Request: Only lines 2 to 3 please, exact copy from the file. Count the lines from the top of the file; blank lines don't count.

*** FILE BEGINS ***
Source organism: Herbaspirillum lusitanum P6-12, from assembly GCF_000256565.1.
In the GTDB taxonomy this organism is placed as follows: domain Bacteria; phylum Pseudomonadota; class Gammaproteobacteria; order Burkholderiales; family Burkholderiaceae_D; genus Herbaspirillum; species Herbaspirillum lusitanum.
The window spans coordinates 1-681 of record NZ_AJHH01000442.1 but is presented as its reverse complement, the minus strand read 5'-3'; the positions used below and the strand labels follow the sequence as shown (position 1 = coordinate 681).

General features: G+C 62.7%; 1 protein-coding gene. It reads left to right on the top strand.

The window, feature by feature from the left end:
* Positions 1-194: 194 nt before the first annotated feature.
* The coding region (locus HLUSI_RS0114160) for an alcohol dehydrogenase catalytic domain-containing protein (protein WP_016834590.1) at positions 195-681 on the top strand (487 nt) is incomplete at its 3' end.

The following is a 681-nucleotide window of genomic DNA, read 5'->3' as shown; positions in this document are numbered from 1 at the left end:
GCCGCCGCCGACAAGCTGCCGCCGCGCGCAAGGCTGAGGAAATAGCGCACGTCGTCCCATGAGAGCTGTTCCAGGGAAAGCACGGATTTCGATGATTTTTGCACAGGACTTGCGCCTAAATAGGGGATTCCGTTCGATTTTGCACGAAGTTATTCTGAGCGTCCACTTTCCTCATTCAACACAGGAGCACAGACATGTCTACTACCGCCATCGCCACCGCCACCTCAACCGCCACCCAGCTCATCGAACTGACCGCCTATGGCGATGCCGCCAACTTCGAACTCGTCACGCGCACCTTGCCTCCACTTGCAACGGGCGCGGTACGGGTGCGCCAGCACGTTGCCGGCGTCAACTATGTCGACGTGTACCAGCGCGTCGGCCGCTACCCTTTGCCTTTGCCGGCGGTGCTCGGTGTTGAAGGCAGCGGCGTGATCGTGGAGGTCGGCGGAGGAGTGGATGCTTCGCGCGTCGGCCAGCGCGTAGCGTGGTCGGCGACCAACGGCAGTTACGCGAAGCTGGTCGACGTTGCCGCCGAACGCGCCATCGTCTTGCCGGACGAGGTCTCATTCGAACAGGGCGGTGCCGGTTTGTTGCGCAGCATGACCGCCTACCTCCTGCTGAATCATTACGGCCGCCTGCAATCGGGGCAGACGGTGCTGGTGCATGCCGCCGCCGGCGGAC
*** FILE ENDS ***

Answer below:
In the GTDB taxonomy this organism is placed as follows: domain Bacteria; phylum Pseudomonadota; class Gammaproteobacteria; order Burkholderiales; family Burkholderiaceae_D; genus Herbaspirillum; species Herbaspirillum lusitanum.
The window spans coordinates 1-681 of record NZ_AJHH01000442.1 but is presented as its reverse complement, the minus strand read 5'-3'; the positions used below and the strand labels follow the sequence as shown (position 1 = coordinate 681).